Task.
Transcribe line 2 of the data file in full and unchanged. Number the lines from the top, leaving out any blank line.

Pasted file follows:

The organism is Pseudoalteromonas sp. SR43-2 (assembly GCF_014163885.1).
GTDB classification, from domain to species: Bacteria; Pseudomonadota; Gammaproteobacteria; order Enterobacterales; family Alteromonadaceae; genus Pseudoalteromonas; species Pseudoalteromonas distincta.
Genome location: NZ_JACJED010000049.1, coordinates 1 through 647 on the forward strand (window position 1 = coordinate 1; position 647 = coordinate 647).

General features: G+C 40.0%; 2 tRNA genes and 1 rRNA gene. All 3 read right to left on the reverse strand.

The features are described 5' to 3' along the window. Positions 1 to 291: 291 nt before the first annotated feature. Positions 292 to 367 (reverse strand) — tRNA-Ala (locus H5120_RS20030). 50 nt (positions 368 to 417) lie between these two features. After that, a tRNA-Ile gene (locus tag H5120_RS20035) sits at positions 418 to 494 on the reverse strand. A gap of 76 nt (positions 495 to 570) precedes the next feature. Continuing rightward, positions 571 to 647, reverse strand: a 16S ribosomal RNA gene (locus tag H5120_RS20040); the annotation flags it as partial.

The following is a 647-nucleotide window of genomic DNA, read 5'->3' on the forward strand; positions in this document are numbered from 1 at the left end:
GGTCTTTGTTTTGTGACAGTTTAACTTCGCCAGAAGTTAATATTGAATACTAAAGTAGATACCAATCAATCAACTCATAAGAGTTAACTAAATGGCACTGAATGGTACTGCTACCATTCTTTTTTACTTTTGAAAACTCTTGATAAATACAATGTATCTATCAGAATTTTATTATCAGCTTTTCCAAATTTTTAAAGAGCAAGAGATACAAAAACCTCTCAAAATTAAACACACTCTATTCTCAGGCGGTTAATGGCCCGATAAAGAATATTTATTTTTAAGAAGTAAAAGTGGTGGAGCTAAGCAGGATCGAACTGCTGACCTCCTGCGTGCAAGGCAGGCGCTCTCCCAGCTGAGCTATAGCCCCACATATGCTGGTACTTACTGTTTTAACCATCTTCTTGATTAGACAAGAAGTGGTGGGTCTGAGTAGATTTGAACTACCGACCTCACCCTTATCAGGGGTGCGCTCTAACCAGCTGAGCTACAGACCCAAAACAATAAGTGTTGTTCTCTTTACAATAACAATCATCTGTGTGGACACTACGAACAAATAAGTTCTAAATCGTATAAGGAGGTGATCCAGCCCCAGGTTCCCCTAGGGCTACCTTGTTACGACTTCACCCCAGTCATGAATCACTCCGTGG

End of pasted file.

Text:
GTDB classification, from domain to species: Bacteria; Pseudomonadota; Gammaproteobacteria; order Enterobacterales; family Alteromonadaceae; genus Pseudoalteromonas; species Pseudoalteromonas distincta.